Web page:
Although the tart can be eaten right away, I chose to cut the tart the next morning, since I like the texture of chilled ganache. It was very firm right out of the fridge, so I had to try another slice after sitting at room temperature for a while. (These are the sacrifices that I make for pastry art. It’s okay, no need to feel sorry for me.) The bananas looked kinda slimy after being in the fridge overnight– it’s best to do that part right before you plan to serve the tart. However, I didn’t hate them– even liked them just fine– despite being soft and mushy.
The ganache was very dark and rich, a little too much up against the bananas and caramel; I would probably lighten it up a bit by adjusting the balance of milk/dark chocolate more in favor of milk. Or, I could use a 61% rather than 72% dark chocolate. Also, I was a a bit disappointed that there was little caramel or banana flavor (did I just say that??) throughout most of the tart. Now, this was partly my own doing by omitting the middle banana layer and only decorating the outer edge of the tart with banana slices. I am unlikely to ever put in the raw bananas, but I would remediate this problem as follows: 1) spread a layer of caramel over the bottom of the crust before pouring in the ganache (or in the middle), and/or 2) add some banana liqueur to the caramel (assuming I can adjust the recipe to get the right usable consistency next time).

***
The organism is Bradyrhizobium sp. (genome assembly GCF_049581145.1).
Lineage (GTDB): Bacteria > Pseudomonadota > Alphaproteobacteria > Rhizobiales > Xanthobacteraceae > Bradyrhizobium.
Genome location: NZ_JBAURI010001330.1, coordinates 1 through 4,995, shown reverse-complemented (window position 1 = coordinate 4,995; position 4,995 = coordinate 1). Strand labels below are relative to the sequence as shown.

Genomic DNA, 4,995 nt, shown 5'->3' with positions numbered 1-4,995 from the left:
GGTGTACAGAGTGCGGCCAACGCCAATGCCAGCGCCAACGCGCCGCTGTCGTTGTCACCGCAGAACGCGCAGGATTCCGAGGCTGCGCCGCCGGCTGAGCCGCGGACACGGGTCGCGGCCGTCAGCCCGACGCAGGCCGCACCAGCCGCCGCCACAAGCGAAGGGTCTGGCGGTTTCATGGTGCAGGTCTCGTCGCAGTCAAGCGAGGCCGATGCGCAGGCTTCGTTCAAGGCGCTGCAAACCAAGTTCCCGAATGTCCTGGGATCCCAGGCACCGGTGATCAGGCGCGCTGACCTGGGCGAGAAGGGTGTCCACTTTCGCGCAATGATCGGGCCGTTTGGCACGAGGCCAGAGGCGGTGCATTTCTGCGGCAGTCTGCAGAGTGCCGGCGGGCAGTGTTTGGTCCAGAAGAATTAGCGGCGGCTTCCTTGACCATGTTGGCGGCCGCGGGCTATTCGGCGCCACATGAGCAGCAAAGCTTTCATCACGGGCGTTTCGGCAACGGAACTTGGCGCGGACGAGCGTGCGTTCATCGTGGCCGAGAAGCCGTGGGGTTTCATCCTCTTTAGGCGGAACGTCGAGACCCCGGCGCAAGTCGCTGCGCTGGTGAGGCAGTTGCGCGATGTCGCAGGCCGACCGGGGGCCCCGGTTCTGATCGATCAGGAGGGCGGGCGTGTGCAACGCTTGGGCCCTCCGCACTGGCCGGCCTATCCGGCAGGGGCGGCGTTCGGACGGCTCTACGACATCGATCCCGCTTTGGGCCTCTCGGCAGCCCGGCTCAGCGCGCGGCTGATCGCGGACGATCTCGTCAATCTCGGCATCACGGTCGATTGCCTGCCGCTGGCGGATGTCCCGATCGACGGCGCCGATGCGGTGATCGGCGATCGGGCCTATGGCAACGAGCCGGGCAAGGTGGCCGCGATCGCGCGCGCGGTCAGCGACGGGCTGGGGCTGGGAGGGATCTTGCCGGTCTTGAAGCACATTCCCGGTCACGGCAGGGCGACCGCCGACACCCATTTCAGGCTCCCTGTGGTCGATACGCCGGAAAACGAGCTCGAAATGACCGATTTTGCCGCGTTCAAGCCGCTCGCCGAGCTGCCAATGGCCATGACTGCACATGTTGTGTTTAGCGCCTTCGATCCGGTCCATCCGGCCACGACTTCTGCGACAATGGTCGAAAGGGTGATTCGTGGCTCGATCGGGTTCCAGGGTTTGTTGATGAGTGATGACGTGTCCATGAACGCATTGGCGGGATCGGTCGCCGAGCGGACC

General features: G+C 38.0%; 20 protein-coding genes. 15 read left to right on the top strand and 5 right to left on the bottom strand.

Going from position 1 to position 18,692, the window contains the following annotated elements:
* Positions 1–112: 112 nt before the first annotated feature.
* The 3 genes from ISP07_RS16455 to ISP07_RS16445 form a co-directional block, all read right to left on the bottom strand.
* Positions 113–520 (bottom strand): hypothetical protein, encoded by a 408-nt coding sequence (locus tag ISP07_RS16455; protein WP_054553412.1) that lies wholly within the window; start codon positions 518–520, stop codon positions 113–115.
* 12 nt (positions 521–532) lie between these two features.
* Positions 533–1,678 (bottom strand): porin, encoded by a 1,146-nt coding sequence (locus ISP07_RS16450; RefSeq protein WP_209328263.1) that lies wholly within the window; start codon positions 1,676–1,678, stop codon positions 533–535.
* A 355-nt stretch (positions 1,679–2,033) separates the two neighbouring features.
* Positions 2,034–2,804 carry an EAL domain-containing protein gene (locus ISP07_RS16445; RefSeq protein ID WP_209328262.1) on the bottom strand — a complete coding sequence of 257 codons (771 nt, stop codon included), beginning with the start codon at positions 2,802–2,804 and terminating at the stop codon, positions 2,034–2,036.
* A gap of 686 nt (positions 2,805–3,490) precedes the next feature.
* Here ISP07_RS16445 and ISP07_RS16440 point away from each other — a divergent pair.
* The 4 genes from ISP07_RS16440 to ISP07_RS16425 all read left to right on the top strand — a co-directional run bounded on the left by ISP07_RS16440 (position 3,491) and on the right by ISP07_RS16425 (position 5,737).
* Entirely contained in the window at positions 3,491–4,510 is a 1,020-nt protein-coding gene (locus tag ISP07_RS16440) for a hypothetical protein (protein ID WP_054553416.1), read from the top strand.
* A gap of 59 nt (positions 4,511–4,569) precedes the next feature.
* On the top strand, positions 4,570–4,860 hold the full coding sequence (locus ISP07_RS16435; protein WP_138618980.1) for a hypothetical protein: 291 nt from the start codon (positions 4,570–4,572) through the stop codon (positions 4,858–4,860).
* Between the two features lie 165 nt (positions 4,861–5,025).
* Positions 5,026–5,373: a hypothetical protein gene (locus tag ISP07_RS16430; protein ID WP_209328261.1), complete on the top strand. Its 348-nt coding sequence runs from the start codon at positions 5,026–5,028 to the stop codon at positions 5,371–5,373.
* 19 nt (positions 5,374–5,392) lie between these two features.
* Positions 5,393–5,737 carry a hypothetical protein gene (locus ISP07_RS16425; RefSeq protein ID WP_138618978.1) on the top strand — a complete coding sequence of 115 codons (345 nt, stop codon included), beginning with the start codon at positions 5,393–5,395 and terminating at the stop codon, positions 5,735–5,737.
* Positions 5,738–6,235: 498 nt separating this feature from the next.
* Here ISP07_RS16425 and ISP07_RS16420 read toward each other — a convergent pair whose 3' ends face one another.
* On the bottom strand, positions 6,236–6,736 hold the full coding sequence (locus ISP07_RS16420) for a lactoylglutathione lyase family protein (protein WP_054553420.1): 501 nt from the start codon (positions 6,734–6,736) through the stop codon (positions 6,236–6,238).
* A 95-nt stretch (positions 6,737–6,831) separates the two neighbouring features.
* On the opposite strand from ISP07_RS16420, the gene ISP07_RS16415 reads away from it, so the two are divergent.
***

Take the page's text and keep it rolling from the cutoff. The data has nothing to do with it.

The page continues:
It’s hard to believe, but we are now counting down our last 10 recipes from Baked Elements! There are some great ones coming up in the next several weeks, and then we’ll get started on BAKED‘s fourth book, Baked Occasions, to be released on October 7th. You can find the recipe for this Chocolate Banana Tart at Baked Sunday Mornings, and see how the other bakers fared with this tricky caramel business!
© Dafna Adler & Stellina Sweets, 2014.
So smart to just put the bananas around the edge! And your crust looks great. I love this short pastry recipe.
I only had enough bananas for the edge. I liked the look, but the rest of the tart was lacking in any banana flavor because I didn’t put in the raw middle layer. Thanks, I liked this crust as well! 🙂
Oh my! Just beautiful!
I think your caramelized bananas look delicious, and the whole tart with the caramel drizzle is just gorgeous! Such wonderful work!
Thanks, Christine! I have to work on the caramelization technique, but they were very tasty, even for a banana hater. 🙂
Great post! I love your letter to Bananas. 🙂 And your tart looks absolutely beautiful!
Thank you, Sandra! Bananas and I have a complicated relationship. 😉